The World Bank has joined with more than 100 partner agencies and organizations to endorse Scaling Up Nutrition: A Framework for Action, which sets forth principles and priorities for action to address undernutrition and help countries reach the Millennium Development Goals by 2015.
The main elements of the framework for action are:
1. Start from the principle that what ultimately matters is what happens at the country level. Individual country nutrition strategies and programs, while drawing on international evidence of good practice, must be country-“owned” and built on the country’s specific needs and capacities.
2. Sharply scale up evidence-based cost-effective interventions to prevent and treat undernutrition, with highest priority to the minus 9 to 24-month “window of opportunity” where we get the highest returns from investments. A conservative global estimate of financing needs for these interventions is $10+ billion per year.
3. Take a multisectoral approach that includes integrating nutrition in related sectors and using indicators of impact on undernutrition as one of the key measures of overall progress in these sectors.The closest actionable links are to food security (including agriculture), social protection (including emergency relief) and health (including maternal and child health care, immunization and family planning). There are also important links to education, water supply and sanitation as well as to cross-cutting issues like gender equality, governance (including accountability and corruption), and state fragility.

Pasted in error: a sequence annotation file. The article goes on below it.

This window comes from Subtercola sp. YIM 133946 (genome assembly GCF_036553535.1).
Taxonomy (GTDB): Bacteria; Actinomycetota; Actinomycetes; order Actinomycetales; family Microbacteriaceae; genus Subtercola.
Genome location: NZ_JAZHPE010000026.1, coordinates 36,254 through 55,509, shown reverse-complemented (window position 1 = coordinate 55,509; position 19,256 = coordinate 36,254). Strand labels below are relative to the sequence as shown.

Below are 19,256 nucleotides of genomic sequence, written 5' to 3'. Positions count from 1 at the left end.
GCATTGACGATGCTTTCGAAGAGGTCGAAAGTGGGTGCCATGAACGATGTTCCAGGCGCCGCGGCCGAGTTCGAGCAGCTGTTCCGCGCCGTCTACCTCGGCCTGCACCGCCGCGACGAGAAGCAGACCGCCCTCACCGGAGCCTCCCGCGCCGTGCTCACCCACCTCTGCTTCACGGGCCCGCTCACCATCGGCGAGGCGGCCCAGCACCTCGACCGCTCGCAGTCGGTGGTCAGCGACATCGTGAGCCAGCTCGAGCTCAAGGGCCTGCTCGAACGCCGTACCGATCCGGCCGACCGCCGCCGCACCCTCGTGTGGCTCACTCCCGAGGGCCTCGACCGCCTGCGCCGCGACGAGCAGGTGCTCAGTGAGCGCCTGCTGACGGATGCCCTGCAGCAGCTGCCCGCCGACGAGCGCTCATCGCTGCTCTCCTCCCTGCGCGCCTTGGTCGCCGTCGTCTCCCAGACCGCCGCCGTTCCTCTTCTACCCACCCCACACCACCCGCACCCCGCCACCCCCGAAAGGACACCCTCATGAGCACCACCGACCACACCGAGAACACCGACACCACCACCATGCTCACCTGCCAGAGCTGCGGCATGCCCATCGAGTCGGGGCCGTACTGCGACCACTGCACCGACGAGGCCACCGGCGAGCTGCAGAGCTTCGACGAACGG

4. Provide substantially scaled up domestic and external assistance for country-owned nutrition programs and capacity. Ensure that nutrition is explicitly supported in global as well as national initiatives for food security, social protection and health, and that external assistance follows the agreed principles of aid effectiveness of the Paris Declaration and the Accra Agenda for Action. Support major efforts at the national and global levels for strengthening the evidence base—through better data, monitoring and evaluation, and research—and, importantly, for advocacy.